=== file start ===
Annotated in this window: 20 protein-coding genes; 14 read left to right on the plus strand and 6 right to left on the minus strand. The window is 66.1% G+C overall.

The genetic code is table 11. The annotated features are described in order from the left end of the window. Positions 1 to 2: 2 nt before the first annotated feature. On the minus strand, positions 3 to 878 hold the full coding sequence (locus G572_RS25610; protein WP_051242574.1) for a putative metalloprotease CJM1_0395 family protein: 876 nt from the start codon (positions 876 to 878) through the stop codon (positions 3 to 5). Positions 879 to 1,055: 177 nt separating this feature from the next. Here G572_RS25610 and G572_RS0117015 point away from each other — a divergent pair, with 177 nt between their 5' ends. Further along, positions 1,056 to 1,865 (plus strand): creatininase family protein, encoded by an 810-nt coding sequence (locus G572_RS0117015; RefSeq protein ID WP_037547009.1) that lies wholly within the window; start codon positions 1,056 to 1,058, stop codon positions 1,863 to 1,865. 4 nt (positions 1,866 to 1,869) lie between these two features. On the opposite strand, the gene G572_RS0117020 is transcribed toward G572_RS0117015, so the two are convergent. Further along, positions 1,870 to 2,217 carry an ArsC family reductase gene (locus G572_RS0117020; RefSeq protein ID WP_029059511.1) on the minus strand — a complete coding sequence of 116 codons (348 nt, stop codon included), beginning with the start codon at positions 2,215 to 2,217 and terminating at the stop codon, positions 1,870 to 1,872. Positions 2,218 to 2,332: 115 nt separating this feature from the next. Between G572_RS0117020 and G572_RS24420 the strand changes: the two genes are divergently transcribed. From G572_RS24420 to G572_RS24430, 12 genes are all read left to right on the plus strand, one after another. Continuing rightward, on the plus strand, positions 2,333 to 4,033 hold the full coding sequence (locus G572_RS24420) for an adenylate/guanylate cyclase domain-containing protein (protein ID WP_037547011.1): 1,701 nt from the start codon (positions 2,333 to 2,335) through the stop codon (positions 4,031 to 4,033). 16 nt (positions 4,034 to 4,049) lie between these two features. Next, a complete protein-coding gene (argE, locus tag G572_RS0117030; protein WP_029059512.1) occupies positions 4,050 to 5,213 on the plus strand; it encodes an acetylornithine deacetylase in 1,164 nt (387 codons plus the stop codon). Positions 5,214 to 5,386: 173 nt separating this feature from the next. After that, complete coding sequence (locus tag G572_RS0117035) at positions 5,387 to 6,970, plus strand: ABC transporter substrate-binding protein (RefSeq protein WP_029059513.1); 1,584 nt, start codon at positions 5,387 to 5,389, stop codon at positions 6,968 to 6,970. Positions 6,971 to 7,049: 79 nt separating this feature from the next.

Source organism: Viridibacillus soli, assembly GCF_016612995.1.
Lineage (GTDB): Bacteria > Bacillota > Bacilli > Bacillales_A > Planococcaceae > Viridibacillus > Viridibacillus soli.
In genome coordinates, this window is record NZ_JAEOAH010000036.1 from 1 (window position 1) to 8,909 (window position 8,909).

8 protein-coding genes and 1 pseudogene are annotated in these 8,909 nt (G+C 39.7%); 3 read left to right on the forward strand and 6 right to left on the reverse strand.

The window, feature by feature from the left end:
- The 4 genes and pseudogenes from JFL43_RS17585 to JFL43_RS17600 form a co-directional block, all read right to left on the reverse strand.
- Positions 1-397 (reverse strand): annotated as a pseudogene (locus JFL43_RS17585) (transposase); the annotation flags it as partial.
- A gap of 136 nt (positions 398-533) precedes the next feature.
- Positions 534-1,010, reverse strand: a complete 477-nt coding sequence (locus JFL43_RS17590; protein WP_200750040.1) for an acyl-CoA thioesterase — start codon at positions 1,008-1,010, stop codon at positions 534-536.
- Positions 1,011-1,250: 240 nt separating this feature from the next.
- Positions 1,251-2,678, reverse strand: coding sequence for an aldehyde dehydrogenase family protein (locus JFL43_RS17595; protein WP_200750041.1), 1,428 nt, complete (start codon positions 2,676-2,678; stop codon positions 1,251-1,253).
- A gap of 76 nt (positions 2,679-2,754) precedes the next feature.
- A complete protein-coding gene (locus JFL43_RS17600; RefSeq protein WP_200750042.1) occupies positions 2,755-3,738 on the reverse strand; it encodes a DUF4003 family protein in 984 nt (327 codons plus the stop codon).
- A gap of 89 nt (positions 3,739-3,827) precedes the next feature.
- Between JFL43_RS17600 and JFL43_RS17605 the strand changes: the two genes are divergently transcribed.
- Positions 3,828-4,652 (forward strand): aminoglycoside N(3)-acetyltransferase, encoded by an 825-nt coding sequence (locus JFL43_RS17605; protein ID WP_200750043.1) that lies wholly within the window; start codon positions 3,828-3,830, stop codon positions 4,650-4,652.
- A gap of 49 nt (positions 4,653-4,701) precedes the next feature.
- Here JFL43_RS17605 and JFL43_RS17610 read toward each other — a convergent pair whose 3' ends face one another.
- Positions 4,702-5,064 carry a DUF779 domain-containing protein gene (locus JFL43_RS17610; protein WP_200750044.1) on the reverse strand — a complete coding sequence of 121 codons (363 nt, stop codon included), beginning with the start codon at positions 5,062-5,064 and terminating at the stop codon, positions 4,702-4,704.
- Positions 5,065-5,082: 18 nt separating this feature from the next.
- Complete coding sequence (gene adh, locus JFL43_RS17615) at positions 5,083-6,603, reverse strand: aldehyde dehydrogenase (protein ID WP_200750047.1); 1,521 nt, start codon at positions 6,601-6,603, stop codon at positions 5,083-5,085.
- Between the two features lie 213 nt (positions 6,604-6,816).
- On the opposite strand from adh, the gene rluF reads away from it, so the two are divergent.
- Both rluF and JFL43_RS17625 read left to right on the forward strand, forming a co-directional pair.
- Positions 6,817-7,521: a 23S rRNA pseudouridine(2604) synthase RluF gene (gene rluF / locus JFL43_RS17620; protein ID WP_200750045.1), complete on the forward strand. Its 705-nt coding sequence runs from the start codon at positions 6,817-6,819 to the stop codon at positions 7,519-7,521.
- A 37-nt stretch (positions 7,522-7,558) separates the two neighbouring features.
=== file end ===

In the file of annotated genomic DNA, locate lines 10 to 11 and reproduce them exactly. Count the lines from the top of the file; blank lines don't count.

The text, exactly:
- A gap of 136 nt (positions 398-533) precedes the next feature.
- Positions 534-1,010, reverse strand: a complete 477-nt coding sequence (locus JFL43_RS17590; protein WP_200750040.1) for an acyl-CoA thioesterase — start codon at positions 1,008-1,010, stop codon at positions 534-536.